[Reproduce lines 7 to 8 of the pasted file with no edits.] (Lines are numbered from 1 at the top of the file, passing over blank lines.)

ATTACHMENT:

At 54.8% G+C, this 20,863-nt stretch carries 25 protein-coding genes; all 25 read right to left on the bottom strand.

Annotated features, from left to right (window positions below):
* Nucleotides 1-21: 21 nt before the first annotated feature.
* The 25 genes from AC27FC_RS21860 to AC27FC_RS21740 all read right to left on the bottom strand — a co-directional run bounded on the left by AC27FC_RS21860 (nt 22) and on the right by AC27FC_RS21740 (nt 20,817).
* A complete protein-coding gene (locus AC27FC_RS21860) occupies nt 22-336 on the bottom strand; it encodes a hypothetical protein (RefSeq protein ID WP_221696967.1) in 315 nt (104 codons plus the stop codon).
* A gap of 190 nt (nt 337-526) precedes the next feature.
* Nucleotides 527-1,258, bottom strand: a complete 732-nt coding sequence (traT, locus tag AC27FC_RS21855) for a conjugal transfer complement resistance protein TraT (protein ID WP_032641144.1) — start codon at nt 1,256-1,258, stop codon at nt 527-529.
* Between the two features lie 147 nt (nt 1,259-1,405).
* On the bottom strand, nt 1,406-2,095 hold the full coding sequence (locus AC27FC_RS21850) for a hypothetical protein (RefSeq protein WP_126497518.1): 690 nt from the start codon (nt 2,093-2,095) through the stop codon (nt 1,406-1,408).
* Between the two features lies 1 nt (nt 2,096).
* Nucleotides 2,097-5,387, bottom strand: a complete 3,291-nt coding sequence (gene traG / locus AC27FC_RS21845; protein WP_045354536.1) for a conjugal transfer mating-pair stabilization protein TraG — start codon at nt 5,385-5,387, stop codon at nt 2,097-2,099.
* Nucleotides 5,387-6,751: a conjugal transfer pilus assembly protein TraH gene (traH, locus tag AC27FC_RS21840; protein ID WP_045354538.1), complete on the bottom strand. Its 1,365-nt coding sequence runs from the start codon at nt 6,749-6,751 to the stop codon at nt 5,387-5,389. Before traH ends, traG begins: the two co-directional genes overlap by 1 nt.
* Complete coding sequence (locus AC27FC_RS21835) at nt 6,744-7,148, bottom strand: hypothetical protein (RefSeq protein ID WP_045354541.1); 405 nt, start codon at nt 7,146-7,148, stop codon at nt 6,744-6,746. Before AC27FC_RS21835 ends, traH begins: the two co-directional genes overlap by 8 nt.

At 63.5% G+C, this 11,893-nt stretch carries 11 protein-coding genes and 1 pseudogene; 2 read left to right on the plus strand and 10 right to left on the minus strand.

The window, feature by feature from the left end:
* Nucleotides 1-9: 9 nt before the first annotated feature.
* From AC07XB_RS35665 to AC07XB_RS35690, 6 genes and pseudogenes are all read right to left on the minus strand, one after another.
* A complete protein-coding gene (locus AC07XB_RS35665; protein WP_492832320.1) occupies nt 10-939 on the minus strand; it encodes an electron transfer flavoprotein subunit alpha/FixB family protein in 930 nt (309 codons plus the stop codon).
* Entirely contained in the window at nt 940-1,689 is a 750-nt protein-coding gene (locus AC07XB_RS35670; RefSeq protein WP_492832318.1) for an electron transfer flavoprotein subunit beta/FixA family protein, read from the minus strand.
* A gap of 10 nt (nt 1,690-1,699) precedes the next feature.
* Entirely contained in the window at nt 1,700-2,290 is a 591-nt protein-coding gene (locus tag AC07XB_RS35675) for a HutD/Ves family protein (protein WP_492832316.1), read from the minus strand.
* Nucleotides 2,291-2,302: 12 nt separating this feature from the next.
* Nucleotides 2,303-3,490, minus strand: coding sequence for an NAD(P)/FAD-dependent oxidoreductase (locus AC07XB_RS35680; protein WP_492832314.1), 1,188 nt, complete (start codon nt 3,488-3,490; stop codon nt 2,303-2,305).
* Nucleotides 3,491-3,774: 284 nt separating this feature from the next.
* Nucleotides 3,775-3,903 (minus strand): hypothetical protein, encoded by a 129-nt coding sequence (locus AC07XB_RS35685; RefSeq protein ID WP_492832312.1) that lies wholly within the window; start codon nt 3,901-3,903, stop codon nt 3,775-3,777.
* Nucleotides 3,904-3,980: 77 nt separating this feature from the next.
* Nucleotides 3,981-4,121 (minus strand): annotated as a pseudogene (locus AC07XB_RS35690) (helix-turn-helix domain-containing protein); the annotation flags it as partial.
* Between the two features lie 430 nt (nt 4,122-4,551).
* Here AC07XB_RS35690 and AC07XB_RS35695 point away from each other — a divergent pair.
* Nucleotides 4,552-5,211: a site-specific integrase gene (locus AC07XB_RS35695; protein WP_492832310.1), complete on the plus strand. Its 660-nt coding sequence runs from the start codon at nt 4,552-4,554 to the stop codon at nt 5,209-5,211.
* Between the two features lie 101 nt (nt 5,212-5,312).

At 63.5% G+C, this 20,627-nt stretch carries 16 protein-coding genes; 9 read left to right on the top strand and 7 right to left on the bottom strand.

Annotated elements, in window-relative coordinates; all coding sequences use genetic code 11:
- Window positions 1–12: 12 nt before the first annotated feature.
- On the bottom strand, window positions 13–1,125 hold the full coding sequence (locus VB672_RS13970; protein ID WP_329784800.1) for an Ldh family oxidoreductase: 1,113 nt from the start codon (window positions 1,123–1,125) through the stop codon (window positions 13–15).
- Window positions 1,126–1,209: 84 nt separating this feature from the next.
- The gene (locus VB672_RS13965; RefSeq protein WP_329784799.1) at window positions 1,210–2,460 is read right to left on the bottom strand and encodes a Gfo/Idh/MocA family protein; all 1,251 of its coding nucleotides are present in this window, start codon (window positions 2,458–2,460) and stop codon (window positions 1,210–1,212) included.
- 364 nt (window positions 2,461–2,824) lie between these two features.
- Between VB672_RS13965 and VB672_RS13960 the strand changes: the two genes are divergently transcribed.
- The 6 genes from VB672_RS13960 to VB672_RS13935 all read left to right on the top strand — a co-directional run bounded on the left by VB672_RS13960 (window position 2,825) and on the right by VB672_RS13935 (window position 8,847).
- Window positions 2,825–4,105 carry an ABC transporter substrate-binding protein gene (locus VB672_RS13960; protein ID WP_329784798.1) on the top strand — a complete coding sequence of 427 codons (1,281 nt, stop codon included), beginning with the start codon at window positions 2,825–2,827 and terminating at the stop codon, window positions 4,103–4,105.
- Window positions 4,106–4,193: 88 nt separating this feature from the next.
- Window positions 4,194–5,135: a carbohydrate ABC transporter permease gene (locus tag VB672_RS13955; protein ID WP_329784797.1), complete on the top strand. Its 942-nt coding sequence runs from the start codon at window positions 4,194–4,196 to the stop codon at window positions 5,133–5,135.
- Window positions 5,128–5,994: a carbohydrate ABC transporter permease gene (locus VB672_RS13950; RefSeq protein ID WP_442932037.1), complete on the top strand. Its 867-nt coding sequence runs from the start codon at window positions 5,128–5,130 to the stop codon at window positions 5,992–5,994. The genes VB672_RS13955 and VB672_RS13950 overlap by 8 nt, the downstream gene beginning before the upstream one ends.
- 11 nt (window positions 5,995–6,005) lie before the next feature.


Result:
* Nucleotides 527-1,258, bottom strand: a complete 732-nt coding sequence (traT, locus tag AC27FC_RS21855) for a conjugal transfer complement resistance protein TraT (protein ID WP_032641144.1) — start codon at nt 1,256-1,258, stop codon at nt 527-529.
* Between the two features lie 147 nt (nt 1,259-1,405).